Possibly the new segment leader.
The all-new 2021 Hyundai Elantra could very well be the new compact sedan segment leader. Although it's still a little too soon to know for sure before official test drives begin, the new model appears to represent a significant leap forward for mainstream affordable sedans. The sedan segment as a whole may be slowing down but it's far from dead, and Hyundai is betting big on this.
The seventh-generation Elantra features extremely bold exterior styling. Making drastic design changes can be risky but we think Hyundai's decision will pay off. The interior is also a significant leap forward for the segment and, not surprisingly, it's packed with lots of standard features Hyundai has become known for.
Given the South Korean brand's long history of affordable pricing and high value in general, the new 2021 Elantra will undoubtedly push the competition to do even better.
One look at the new 2021 Elantra tells you Hyundai went all-out here. The Elantra's old reputation of being basic transportation is long behind it. Hyundai calls this new design language "Sensuous Sportiness" and it's been combined with a platform offering a longer wheelbase and a wider stance. Even the coupe-like roofline is lower than that of the outgoing model.
Up front, there's a slick jewel-pattern grille that also incorporates the turn signals. The rear end has what Hyundai describes as a high-tech "H-Tail Lamp" because it has a flying H logo-like shape. To further augment its coupe-like styling, there's a black strip in between the rear glass and trunk lid. Even the wheels, measuring in at either 15-,16-, or 17-inches, feature a bold design theme.
And then there's the side profile. The body surfacing is very angular. There's an edge running from front to rear as a triangular edge line meets at the front doors. Will it appeal to everyone? Perhaps not at first, but the overall exterior design certainly moves the segment as a whole forward.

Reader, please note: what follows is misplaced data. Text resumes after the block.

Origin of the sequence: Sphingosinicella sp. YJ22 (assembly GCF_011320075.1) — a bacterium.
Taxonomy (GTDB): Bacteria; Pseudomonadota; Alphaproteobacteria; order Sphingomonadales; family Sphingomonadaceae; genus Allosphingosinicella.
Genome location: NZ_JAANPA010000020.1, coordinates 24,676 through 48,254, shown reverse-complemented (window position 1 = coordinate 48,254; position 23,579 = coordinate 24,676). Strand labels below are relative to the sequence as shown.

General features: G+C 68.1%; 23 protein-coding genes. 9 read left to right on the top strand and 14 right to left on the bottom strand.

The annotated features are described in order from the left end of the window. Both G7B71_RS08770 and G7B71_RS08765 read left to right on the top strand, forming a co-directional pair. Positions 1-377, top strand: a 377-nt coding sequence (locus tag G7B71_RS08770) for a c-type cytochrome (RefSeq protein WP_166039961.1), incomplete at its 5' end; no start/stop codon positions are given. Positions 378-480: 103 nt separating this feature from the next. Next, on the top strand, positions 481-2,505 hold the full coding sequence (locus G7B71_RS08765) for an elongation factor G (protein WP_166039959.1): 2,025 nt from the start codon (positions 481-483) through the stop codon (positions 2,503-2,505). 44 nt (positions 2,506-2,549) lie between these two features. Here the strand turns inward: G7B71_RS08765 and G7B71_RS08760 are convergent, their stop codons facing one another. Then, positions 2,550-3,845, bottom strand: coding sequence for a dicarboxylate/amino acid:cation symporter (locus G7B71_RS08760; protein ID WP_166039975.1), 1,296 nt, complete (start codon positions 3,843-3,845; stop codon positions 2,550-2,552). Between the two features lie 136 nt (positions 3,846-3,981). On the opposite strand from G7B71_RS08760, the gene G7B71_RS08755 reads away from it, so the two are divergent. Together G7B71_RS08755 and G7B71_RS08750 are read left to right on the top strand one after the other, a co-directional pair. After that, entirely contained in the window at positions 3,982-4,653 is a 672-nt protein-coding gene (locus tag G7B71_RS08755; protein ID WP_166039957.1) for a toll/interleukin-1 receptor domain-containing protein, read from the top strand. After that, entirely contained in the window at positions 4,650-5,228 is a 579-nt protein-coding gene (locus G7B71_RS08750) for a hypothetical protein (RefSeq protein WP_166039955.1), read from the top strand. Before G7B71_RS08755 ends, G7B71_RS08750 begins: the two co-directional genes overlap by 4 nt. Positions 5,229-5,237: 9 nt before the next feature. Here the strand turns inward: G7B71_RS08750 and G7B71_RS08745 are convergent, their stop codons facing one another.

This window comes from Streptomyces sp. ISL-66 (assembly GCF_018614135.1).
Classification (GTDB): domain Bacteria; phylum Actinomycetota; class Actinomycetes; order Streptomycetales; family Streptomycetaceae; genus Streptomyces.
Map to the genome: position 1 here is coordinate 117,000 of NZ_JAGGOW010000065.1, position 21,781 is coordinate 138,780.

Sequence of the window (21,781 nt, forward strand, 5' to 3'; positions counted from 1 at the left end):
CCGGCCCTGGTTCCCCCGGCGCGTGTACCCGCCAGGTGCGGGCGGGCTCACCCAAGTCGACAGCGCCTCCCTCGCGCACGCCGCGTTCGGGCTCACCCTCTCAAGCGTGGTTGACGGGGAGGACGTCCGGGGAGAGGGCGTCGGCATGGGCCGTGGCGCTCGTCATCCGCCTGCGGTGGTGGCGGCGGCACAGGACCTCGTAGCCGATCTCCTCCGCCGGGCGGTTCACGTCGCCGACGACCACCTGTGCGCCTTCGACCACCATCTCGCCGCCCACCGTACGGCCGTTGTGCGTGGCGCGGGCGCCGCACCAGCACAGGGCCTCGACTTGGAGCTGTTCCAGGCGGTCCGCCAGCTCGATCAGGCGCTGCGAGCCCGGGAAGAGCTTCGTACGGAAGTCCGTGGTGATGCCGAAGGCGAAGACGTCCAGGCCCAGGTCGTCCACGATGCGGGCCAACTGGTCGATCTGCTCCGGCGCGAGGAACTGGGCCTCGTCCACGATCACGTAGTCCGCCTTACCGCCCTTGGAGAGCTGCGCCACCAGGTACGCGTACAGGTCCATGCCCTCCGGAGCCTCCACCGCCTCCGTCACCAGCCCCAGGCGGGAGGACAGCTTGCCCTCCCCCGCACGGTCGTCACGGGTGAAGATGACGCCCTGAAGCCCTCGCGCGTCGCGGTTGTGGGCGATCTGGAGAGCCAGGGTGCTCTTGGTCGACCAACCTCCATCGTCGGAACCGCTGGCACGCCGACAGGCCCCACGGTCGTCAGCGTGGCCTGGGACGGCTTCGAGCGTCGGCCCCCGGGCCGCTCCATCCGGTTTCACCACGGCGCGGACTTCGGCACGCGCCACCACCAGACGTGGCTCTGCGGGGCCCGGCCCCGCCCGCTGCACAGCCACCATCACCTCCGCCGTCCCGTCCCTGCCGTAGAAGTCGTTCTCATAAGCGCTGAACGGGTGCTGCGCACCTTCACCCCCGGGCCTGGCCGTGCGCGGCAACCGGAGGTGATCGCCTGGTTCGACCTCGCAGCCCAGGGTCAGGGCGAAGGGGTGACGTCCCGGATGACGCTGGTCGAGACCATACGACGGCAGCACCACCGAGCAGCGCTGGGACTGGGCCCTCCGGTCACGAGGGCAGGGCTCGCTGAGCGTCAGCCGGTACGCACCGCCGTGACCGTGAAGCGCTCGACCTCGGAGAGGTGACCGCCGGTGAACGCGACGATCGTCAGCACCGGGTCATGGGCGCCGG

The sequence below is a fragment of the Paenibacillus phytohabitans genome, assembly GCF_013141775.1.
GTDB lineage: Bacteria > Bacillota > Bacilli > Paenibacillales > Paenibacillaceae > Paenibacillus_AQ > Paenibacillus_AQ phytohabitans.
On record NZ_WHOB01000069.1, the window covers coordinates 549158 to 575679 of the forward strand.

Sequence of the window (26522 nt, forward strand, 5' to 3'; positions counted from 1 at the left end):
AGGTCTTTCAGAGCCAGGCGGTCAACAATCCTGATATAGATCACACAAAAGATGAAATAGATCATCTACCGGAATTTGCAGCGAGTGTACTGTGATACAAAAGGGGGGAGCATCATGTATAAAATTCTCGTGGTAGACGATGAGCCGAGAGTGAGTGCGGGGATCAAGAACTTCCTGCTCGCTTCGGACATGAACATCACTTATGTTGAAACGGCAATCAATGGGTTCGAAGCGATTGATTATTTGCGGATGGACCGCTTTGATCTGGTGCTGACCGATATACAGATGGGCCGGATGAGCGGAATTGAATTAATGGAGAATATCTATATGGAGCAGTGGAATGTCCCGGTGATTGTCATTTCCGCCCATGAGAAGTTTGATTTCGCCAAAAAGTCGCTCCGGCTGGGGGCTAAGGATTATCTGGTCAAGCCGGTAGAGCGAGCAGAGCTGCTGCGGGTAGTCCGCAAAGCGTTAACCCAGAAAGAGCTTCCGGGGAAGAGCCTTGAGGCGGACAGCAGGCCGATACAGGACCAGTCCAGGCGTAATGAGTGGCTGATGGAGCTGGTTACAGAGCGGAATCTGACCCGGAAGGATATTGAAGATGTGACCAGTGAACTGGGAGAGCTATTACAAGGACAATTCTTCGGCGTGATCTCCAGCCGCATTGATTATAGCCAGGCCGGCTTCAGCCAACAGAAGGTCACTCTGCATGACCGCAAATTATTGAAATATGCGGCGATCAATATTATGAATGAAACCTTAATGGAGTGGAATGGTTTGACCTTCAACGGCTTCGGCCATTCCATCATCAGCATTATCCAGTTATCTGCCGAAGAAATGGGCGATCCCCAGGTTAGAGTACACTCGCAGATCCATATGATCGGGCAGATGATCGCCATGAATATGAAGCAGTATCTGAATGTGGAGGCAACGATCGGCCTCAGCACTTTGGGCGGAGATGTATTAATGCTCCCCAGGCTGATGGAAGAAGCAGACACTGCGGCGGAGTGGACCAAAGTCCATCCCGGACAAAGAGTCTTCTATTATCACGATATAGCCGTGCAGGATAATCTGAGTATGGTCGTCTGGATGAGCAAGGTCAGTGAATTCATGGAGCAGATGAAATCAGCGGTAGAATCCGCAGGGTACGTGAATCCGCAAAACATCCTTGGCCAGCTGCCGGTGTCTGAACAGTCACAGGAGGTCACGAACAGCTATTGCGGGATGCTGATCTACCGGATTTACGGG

You wouldn't be wrong to think the new Elantra's dashboard layout was inspired by a fighter jet. Hyundai even says there's inspiration everywhere with its "immersive cocoon" layout. There are slim vents, a passenger grab handle, and two screens measuring at 10.25-inches for the infotainment and driver's gauge cluster. In fact, the infotainment touchscreen is angled towards the driver for easier access - just the way BMW has been doing so for years. Another first for this segment: Hyundai will offer wireless Apple CarPlay and Android Auto, though neither will be standard.
Thanks to the car's bigger exterior dimensions, the interior benefits as well. There's now a lower seating position that creates greater passenger volume with increased legroom, headroom, and shoulder room. There's also an increase in overall cargo volume.
Under the hood lies a 2.0-liter four-cylinder engine producing 147 horsepower and 132 lb-ft of torque. Power goes directly to the front wheels through an Intelligent Variable Transmission. This also happens to be the same drivetrain found on the Elantra's cousin, the latest Kia Forte. It is rated at 31/41 mpg city/highway, but Hyundai has not yet released official fuel economy figures. However, Hyundai does promise the new Elantra will be the best in its class.
As expected, Hyundai has given the 2021 Elantra a ton of standard safety features. These include forward collision-avoidance assist, lane keep assist, driver attention warning, and a rearview camera.
A few optional safety items include blind-spot collision avoidance, smart cruise control, highway driving assistant, and reverse parking collision avoidance. For now, the automaker's cool new Smart Park system is not offered although this could change going forward.
The 2021 Hyundai Elantra will face some stiff competition from the Honda Civic, Toyota Corolla, and even its corporate cousin, the Kia Forte. But because the Elantra is the newest entry in the compact sedan segment, it likely has the upper hand in terms of features, driving characteristics, and value for the money. However, there's no doubt both Honda and Toyota will quickly take notice and adapt accordingly.
Pricing has yet to be announced, but we don't expect the seventh-generation Elantra's price to greatly differ from the outgoing generation, which started at just below $20,000. Production will take place at the automaker's Ulsan, South Korea manufacturing plant. Sales are scheduled to get underway in the US in the fourth quarter of this year.